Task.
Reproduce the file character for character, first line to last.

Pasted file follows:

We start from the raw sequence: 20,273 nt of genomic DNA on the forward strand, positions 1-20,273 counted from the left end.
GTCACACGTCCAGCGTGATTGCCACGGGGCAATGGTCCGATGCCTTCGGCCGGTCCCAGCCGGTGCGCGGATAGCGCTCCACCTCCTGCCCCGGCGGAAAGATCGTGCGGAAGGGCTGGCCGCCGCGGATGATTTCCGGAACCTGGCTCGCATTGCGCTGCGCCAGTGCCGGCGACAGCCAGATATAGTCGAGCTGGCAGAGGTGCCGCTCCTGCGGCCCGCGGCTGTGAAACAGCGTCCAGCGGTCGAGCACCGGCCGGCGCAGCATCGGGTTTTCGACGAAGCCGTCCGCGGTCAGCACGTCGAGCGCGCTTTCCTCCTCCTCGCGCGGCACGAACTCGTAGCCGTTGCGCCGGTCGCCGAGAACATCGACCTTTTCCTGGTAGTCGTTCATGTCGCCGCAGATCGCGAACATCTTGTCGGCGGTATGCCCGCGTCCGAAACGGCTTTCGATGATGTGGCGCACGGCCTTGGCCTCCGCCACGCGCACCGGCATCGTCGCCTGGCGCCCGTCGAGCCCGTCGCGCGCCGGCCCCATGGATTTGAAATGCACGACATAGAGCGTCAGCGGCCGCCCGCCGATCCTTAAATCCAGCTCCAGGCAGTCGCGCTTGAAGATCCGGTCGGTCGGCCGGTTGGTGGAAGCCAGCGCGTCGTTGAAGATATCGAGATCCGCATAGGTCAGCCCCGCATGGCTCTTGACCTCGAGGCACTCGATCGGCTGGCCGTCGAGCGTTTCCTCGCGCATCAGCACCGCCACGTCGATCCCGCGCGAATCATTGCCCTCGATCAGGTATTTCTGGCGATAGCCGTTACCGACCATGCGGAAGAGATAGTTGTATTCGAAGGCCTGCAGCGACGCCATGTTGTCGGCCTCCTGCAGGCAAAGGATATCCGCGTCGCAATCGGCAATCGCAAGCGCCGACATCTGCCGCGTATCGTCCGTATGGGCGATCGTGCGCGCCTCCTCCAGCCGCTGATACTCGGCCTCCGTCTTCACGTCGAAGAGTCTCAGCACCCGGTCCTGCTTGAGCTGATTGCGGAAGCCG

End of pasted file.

We start from the raw sequence: 20,273 nt of genomic DNA on the forward strand, positions 1-20,273 counted from the left end.
GTCACACGTCCAGCGTGATTGCCACGGGGCAATGGTCCGATGCCTTCGGCCGGTCCCAGCCGGTGCGCGGATAGCGCTCCACCTCCTGCCCCGGCGGAAAGATCGTGCGGAAGGGCTGGCCGCCGCGGATGATTTCCGGAACCTGGCTCGCATTGCGCTGCGCCAGTGCCGGCGACAGCCAGATATAGTCGAGCTGGCAGAGGTGCCGCTCCTGCGGCCCGCGGCTGTGAAACAGCGTCCAGCGGTCGAGCACCGGCCGGCGCAGCATCGGGTTTTCGACGAAGCCGTCCGCGGTCAGCACGTCGAGCGCGCTTTCCTCCTCCTCGCGCGGCACGAACTCGTAGCCGTTGCGCCGGTCGCCGAGAACATCGACCTTTTCCTGGTAGTCGTTCATGTCGCCGCAGATCGCGAACATCTTGTCGGCGGTATGCCCGCGTCCGAAACGGCTTTCGATGATGTGGCGCACGGCCTTGGCCTCCGCCACGCGCACCGGCATCGTCGCCTGGCGCCCGTCGAGCCCGTCGCGCGCCGGCCCCATGGATTTGAAATGCACGACATAGAGCGTCAGCGGCCGCCCGCCGATCCTTAAATCCAGCTCCAGGCAGTCGCGCTTGAAGATCCGGTCGGTCGGCCGGTTGGTGGAAGCCAGCGCGTCGTTGAAGATATCGAGATCCGCATAGGTCAGCCCCGCATGGCTCTTGACCTCGAGGCACTCGATCGGCTGGCCGTCGAGCGTTTCCTCGCGCATCAGCACCGCCACGTCGATCCCGCGCGAATCATTGCCCTCGATCAGGTATTTCTGGCGATAGCCGTTACCGACCATGCGGAAGAGATAGTTGTATTCGAAGGCCTGCAGCGACGCCATGTTGTCGGCCTCCTGCAGGCAAAGGATATCCGCGTCGCAATCGGCAATCGCAAGCGCCGACATCTGCCGCGTATCGTCCGTATGGGCGATCGTGCGCGCCTCCTCCAGCCGCTGATACTCGGCCTCCGTCTTCACGTCGAAGAGTCTCAGCACCCGGTCCTGCTTGAGCTGATTGCGGAAGCCG